As the magazine media business model continues to evolve, brands push the limits on what they call “magazines.” Where do we draw the line?
A magazine by any other name is…still a magazine?
Bo Sacks was asking this question back in 2006, saying: “Just a few short years ago, you could instantly recognize what a magazine was from 20 feet away. It was generally rectangular, constructed with ink, paper, glue or staples. It was portable and required no power source. But what is a magazine today? What will it be as we proceed into the digital age of information distribution?”
For many (myself included), the idea of “magazine” will always include a focus on editorial content curation and presentation in a finite, tangible format, i.e. ink on paper. On the other side of the spectrum, some consider any content at all published by a magazine brand to be part of what they call the magazine, without any kind of border around it.
This summer we see three titles riffing on the traditional idea of the magazine: one’s ad-free, another is content-free, and a third is digitally curated by a company known for its lack of curation and permanence.
“It has been an interesting month for magazines when it comes to formats and business models. First, Rodale announced its 66-year-old Prevention magazine was going ad-free. Secondly, a funny offering from Canada announced it would print a content-free model. Thirdly, Snapchat decided to launch a digital magazine that would live on the web,” writes Jessica Patterson in Fipp.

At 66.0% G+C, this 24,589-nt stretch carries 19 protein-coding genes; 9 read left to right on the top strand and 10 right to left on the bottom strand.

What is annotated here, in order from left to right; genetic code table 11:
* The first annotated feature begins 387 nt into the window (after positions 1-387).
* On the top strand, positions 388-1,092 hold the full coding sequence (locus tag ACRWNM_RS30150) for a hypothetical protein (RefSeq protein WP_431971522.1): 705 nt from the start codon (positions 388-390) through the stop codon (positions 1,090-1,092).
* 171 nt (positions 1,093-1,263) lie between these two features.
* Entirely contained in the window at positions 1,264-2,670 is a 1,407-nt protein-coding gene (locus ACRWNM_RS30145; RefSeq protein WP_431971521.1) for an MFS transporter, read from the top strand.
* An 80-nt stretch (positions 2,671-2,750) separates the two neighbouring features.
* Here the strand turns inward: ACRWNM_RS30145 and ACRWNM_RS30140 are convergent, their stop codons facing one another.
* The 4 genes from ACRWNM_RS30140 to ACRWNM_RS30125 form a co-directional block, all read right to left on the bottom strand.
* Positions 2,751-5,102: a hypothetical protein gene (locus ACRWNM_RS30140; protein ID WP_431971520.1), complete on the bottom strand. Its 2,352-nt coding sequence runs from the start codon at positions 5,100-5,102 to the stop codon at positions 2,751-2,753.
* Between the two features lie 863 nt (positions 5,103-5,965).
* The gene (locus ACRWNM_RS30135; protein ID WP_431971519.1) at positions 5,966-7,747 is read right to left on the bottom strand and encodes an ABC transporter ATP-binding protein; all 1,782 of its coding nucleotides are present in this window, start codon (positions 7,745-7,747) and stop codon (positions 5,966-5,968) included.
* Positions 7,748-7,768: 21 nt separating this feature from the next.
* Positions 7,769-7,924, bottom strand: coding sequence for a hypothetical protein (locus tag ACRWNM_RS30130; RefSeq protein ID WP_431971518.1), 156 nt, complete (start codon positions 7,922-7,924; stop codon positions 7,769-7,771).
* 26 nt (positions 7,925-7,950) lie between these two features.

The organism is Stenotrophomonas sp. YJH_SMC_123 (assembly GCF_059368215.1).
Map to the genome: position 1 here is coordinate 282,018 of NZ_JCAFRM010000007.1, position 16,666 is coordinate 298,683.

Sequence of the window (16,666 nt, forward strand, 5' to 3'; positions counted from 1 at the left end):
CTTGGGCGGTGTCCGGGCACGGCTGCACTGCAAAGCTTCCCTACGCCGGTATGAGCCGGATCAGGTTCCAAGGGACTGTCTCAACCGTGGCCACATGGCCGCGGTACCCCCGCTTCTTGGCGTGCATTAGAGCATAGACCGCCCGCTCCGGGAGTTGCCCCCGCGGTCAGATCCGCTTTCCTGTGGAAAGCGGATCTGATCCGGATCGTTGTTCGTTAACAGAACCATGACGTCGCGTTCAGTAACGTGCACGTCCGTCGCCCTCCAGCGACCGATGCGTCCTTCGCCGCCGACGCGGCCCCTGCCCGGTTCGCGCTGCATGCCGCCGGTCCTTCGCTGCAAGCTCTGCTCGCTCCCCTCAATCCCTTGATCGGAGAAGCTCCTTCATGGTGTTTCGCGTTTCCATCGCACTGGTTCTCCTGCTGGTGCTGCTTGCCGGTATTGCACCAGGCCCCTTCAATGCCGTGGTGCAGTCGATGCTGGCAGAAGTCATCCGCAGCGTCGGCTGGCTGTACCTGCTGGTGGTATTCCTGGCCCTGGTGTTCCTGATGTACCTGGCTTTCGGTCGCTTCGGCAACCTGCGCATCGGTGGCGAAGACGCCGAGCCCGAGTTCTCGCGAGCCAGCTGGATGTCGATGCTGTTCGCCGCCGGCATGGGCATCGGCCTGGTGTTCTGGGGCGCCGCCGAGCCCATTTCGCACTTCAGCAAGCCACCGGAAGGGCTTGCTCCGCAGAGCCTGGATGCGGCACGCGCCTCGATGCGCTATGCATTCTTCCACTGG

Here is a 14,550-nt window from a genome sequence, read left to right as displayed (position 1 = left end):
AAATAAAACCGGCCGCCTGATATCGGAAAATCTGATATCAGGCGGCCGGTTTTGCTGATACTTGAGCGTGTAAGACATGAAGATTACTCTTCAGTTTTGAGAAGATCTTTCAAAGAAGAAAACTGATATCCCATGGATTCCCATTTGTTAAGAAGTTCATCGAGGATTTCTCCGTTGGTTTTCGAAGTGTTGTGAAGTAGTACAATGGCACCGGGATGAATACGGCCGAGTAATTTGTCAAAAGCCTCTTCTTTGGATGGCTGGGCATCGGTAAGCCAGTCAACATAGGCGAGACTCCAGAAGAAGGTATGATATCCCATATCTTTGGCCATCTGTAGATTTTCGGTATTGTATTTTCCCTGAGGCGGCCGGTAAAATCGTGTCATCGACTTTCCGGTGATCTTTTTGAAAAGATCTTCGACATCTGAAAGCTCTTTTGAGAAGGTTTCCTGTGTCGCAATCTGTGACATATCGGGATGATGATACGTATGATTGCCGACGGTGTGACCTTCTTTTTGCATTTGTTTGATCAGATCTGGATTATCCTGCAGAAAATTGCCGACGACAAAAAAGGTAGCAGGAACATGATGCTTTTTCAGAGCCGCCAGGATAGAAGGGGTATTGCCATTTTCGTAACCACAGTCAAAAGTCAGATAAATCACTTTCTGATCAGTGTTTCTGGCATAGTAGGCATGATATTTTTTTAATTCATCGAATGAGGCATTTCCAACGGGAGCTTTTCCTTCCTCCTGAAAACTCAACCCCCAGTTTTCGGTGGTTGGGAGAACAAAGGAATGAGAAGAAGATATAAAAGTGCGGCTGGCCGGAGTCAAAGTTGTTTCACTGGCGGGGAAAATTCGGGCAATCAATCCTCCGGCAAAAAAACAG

“Prevention’s July issue was the first to embody a bold vision that carried no advertising pages whatsoever, but delivered pure content,” Patterson explains, as the publisher joins that growing cadre who believe that readers will pay for the content they find valuable.
On the other hand, Toronto-based It Ran takes the exact opposite tack.
“We thought, how funny would that be if we created a magazine called ‘It Ran,’ where people could run any ad they wanted for a fee,” explains publisher Chris Hirsch. “And the fee is their donation to [National Advertising Benevolent Society] this year.”
Finally, we see Snapchat, the model of impermanence, creating the curated content title Real Life that will live in digital space.
“It will be about how we live today and how our lives are mediated by devices…” explains editor-in-chief Nathan Jurgenson.
Clearly, the debate continues on what constitutes a magazine in this digital age. One thing is sure, though…the very idea of a curated compilation of content has lasting value regardless of the changing landscape.